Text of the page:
Dear Android, More is not Necessarily Better

Marco Arment had a great and timely post about the future of Android over the weekend.  It’s timely because I had just gone through the whole iPhone on AT&T to Android on Verizon to iPhone on Verizon journey and his words rang true.  I had just wrote about the experience last week.

I had experienced the exact pain points Marco mentions:

We’re talking about Android… which has terrible development economics hindered by severe frag mentation and poor payment integration, and is not generally used by most of the influential people needed to spread the word on new services.

Google reports fantastic adoption of Android devices across all the major carriers, which is great but where are the influential tech people cheering for Android from the rooftops?  Well, nobody I can recall but iOS on the other hand…

Marco’s post was a response to Fred Wilson’s post of last week about Android:

It looks like the Verizon iPhone launch is helping iOS hold its own with 25% of the market. I expect (and hope) that iOS will remain a strong competitor to Android. But as I’ve been saying for several years now, I believe the mobile OS market will play out very similarly to Windows and Macintosh, with Android in the role of Windows. And so if you want to be in front of the largest number of users, you need to be on Android.

He points out the Verizon iPhone launch is helping iOS hold its own.  I think we won’t see the impact of the Verizon launch for a while since people (like myself) moved to Verizon for a smartphone and Android because AT&T has such lousy coverage.  I forced the issue and bought an iPhone off of contract, because I could, but I am sure most can’t or won’t go this route until their contract is up.   I predict a wave of users move to iPhones from Android on contract renewal.

Marco thinks as I do:

We don’t really know, of course. But it’s worth considering. Were they choosing to buy an Android phone, or were they choosing to buy the most iPhone-like option in the Verizon store? If the latter, what are they likely to choose next time?

If Android phones were delighting its customers and building loyalty after the purchase, it would be reasonable to conclude that a lot of its existing customers were likely to continue buying Android phones in the future. So how is that after-purchase experience? How much do mainstream buyers like their Android phones?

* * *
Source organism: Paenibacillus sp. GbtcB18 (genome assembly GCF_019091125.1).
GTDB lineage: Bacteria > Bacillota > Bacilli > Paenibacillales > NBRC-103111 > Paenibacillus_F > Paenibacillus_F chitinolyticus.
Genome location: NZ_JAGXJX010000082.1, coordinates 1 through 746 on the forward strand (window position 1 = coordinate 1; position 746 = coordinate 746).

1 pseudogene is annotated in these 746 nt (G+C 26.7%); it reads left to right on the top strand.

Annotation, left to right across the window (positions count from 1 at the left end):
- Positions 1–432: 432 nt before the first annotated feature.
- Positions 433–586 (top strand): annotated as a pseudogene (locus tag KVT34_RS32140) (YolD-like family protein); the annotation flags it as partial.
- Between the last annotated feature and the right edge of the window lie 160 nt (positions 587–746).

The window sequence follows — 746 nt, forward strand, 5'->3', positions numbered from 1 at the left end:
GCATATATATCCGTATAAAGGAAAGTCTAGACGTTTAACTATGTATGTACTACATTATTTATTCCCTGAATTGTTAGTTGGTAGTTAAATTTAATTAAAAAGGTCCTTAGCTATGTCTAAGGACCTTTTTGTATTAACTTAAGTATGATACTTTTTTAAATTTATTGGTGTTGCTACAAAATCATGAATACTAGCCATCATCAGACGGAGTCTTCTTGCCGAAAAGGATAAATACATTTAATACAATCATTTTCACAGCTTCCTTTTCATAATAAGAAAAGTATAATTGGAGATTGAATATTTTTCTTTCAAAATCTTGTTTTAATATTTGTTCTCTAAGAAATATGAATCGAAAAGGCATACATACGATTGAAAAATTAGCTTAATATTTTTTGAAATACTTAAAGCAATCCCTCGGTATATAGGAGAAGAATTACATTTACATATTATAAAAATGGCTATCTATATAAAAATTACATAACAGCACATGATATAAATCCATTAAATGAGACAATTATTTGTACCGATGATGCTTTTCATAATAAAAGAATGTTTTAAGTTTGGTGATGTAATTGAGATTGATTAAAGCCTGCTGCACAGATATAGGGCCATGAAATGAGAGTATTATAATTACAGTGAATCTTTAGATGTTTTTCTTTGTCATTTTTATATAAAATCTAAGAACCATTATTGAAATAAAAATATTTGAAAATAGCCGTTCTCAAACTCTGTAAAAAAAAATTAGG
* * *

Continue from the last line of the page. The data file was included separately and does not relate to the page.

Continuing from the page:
I am one of those buyers and I did not like the Android phone one bit.  Battery life alone was enough for me to take issue with it.

Google seems to recognize fragmentation is an issue with Android because they have decided to hold back the source to Honeycomb.  Wait, I thought Android was open?  Well, not so fast all you developer out’s only open as long as Google says it is.

So, who can champion Android to real success? Amazon maybe? They have the infrastructure and ability to make it happen and the opening of their Android app store is probably a good sign they have intentions.  Amazon has a great device in the Kindle, so how hard would it be for them to produce a tablet with great hardware like the Kindle?  They certainly have the distribution channel, lots of books, MP3s and now apps.

Marco warns:

So while Android’s currently doing well, investing heavily in it for anything with long-term costs and obligations should be carefully considered. If you’re not in a rush to make such predictions, I’d wait and see what the market looks like 18 months from now.

I won’t be putting any resources into Android development.  iOS holds so much more opportunity at this point and with limited resources you have to go where the money is.